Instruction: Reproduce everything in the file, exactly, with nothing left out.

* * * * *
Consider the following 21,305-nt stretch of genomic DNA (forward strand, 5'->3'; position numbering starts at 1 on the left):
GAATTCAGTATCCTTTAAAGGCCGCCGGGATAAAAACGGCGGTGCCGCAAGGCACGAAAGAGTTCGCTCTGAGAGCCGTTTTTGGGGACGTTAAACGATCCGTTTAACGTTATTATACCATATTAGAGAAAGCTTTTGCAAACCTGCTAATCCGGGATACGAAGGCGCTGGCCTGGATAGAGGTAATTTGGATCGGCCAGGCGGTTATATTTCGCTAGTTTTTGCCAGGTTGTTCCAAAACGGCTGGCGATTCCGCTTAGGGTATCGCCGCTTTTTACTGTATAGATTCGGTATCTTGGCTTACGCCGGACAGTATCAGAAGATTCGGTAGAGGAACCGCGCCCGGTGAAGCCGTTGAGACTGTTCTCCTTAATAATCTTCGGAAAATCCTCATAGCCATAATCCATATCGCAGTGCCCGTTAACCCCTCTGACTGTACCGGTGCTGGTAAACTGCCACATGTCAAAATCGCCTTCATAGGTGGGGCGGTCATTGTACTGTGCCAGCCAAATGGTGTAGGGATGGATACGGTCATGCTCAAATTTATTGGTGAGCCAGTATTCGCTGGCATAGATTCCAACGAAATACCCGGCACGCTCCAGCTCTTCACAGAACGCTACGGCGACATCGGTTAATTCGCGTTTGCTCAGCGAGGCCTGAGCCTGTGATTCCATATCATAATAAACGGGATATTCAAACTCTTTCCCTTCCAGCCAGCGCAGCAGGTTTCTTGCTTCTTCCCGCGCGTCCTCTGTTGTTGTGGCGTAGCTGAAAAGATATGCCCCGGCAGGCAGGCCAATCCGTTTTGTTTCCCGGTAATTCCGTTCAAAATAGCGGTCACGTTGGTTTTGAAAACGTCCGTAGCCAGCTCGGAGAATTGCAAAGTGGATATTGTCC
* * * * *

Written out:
Consider the following 21,305-nt stretch of genomic DNA (forward strand, 5'->3'; position numbering starts at 1 on the left):
GAATTCAGTATCCTTTAAAGGCCGCCGGGATAAAAACGGCGGTGCCGCAAGGCACGAAAGAGTTCGCTCTGAGAGCCGTTTTTGGGGACGTTAAACGATCCGTTTAACGTTATTATACCATATTAGAGAAAGCTTTTGCAAACCTGCTAATCCGGGATACGAAGGCGCTGGCCTGGATAGAGGTAATTTGGATCGGCCAGGCGGTTATATTTCGCTAGTTTTTGCCAGGTTGTTCCAAAACGGCTGGCGATTCCGCTTAGGGTATCGCCGCTTTTTACTGTATAGATTCGGTATCTTGGCTTACGCCGGACAGTATCAGAAGATTCGGTAGAGGAACCGCGCCCGGTGAAGCCGTTGAGACTGTTCTCCTTAATAATCTTCGGAAAATCCTCATAGCCATAATCCATATCGCAGTGCCCGTTAACCCCTCTGACTGTACCGGTGCTGGTAAACTGCCACATGTCAAAATCGCCTTCATAGGTGGGGCGGTCATTGTACTGTGCCAGCCAAATGGTGTAGGGATGGATACGGTCATGCTCAAATTTATTGGTGAGCCAGTATTCGCTGGCATAGATTCCAACGAAATACCCGGCACGCTCCAGCTCTTCACAGAACGCTACGGCGACATCGGTTAATTCGCGTTTGCTCAGCGAGGCCTGAGCCTGTGATTCCATATCATAATAAACGGGATATTCAAACTCTTTCCCTTCCAGCCAGCGCAGCAGGTTTCTTGCTTCTTCCCGCGCGTCCTCTGTTGTTGTGGCGTAGCTGAAAAGATATGCCCCGGCAGGCAGGCCAATCCGTTTTGTTTCCCGGTAATTCCGTTCAAAATAGCGGTCACGTTGGTTTTGAAAACGTCCGTAGCCAGCTCGGAGAATTGCAAAGTGGATATTGTCC